Various Artists
Giant Single: The Profile Records Rap Anthology

While the parlance, style and other signifiers of hip-hop have now been ingrained into the constant flow of mainstream pop culture, when Profile Records began in the early ’80s, the genre was still an underground phenomenon. In the days before Jay-Z and Kanye, before Eminem, before Yo! MTV Raps, before Def Jam, rap music wasn’t taken seriously and was considered little more than a novelty. Indeed, Cory Robbins and Steve Plotnicki had no intention of starting a rap label when they formed Profile. The two 20-something Jewish New Yorkers had originally conceived of the imprint to release dance music 12-inches. Fortunately, the label’s first release, “I’m Starting Again” by Grace Kennedy, was a complete flop.

With the failure of that first single, Robbins and Plotnicki took the last of the money loaned to them by their parents and recorded and released “Genius of Rap” by Dr. Jeckyll and Mr. Hyde. A reworking of the Tom Tom’s “Genius of Love,” the single sold 150,000 copies. They found success again the next year with “Whip Rap” by the Disco Four, which similarly reworked the Dazz Band’s “Let It Whip.” But it was a brash new sound that would make the label’s fortune. “It’s Like That” by Run-DMC featured little more than some drum machine beats and synth bleating, but the hard-edged sound was the shape of hip-hop to come. With the Queens trio eventually becoming hip-hop’s first figureheads, the single firmly established the Profile brand as a mark of quality.

In 1994, Robbins sold his half of the company to Plotnicki, who in turn sold the label to Arista Records two years later. Arista subsequently did very little with the imprint, but with Arista’s parent company, BMG, having merged with Sony, Legacy is now revisiting the Profile catalog, beginning with the two-disc retrospective, Giant Single.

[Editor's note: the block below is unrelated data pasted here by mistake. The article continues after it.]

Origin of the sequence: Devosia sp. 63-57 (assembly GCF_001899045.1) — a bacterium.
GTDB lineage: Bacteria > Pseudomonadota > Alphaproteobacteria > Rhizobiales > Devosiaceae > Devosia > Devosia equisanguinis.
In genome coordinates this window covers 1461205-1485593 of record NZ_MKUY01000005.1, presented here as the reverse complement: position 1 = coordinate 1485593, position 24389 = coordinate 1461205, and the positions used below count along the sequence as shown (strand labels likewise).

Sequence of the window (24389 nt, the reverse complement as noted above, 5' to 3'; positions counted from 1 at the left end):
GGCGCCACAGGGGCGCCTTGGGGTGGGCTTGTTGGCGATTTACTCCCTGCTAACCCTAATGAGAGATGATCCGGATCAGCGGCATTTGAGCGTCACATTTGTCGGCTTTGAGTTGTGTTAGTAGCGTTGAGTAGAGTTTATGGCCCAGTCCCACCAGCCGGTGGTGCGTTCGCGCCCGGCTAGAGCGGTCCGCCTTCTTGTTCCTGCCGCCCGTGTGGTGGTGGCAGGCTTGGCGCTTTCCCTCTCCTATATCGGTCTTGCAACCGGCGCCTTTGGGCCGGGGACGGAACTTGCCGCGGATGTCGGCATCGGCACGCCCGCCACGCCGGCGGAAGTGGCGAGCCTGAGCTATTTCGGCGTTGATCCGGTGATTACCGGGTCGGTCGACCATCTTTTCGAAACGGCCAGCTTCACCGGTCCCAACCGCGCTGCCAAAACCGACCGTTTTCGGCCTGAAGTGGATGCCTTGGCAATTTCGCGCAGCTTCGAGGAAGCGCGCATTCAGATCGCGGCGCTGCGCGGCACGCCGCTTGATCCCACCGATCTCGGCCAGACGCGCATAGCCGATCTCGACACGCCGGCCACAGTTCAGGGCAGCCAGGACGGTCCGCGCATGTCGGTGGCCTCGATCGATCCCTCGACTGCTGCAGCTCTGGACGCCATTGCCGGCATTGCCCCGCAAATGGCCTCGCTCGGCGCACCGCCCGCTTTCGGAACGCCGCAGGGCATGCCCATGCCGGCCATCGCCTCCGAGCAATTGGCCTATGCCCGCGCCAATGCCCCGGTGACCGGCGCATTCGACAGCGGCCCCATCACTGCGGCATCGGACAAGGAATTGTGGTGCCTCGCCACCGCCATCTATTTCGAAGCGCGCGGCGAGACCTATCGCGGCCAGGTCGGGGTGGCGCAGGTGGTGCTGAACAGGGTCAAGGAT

Organized chronologically, the first CD of Giant Single showcases Profile’s beginnings. While cuts like the aforementioned “Whip Rap” and Fresh 3 MC’s “Fresh” may sound dated 30 years later, the talents of MCs like Dana Dane (“Nightmares”) and Pebblee-Poo (“A Fly Guy”) remain untarnished. Meanwhile cuts like “Get Off My Tip!” by The Masterdon Committee (and featuring Pebblee-Poo) show hip-hop’s steady progression towards the harder sounds of the ’90s.

The second CD features Profile’s biggest hits, namely Run-DMC’s “Walk This Way” and Rob Base & DJ E-Z Rock’s “It Takes Two.” The two tracks are important milestones in hip-hop’s crossover to mass appeal, the former successfully merging rap and rock (and resuscitating Aerosmith’s career in the process) and the latter becoming the theme for Yo! MTV Raps. Elsewhere, cuts from Special Ed and DJ Quik reveal Profile never ceased to have its collective ear to the streets. Indeed, it’s hard to imagine the evolution of hip-hop without Profile being intrinsically involved, and Giant Single is a potent reminder of the label’s place in shaping the genre as we know it.
Stephen Slaybaugh